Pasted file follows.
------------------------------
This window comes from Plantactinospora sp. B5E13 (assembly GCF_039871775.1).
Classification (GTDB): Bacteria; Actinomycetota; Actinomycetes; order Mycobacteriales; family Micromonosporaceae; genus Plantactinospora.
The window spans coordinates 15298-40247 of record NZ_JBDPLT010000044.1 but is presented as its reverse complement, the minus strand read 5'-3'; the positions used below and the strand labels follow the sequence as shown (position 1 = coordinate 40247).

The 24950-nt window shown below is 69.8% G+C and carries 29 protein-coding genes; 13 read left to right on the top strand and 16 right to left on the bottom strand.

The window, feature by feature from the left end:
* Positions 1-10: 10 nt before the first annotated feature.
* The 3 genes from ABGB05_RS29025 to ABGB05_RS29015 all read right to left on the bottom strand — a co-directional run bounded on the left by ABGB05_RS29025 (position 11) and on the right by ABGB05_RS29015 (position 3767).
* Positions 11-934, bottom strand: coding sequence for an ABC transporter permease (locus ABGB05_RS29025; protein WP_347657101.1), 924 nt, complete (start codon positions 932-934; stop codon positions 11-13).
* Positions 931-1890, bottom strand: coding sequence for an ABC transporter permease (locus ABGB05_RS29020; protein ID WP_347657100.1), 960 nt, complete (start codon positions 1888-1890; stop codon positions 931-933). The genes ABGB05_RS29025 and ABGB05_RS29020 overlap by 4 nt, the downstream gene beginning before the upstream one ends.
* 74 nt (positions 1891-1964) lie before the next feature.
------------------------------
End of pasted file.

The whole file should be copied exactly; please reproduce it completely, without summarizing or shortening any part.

This window comes from Plantactinospora sp. B5E13 (assembly GCF_039871775.1).
Classification (GTDB): Bacteria; Actinomycetota; Actinomycetes; order Mycobacteriales; family Micromonosporaceae; genus Plantactinospora.
The window spans coordinates 15298-40247 of record NZ_JBDPLT010000044.1 but is presented as its reverse complement, the minus strand read 5'-3'; the positions used below and the strand labels follow the sequence as shown (position 1 = coordinate 40247).

The 24950-nt window shown below is 69.8% G+C and carries 29 protein-coding genes; 13 read left to right on the top strand and 16 right to left on the bottom strand.

The window, feature by feature from the left end:
* Positions 1-10: 10 nt before the first annotated feature.
* The 3 genes from ABGB05_RS29025 to ABGB05_RS29015 all read right to left on the bottom strand — a co-directional run bounded on the left by ABGB05_RS29025 (position 11) and on the right by ABGB05_RS29015 (position 3767).
* Positions 11-934, bottom strand: coding sequence for an ABC transporter permease (locus ABGB05_RS29025; protein WP_347657101.1), 924 nt, complete (start codon positions 932-934; stop codon positions 11-13).
* Positions 931-1890, bottom strand: coding sequence for an ABC transporter permease (locus ABGB05_RS29020; protein ID WP_347657100.1), 960 nt, complete (start codon positions 1888-1890; stop codon positions 931-933). The genes ABGB05_RS29025 and ABGB05_RS29020 overlap by 4 nt, the downstream gene beginning before the upstream one ends.
* 74 nt (positions 1891-1964) lie before the next feature.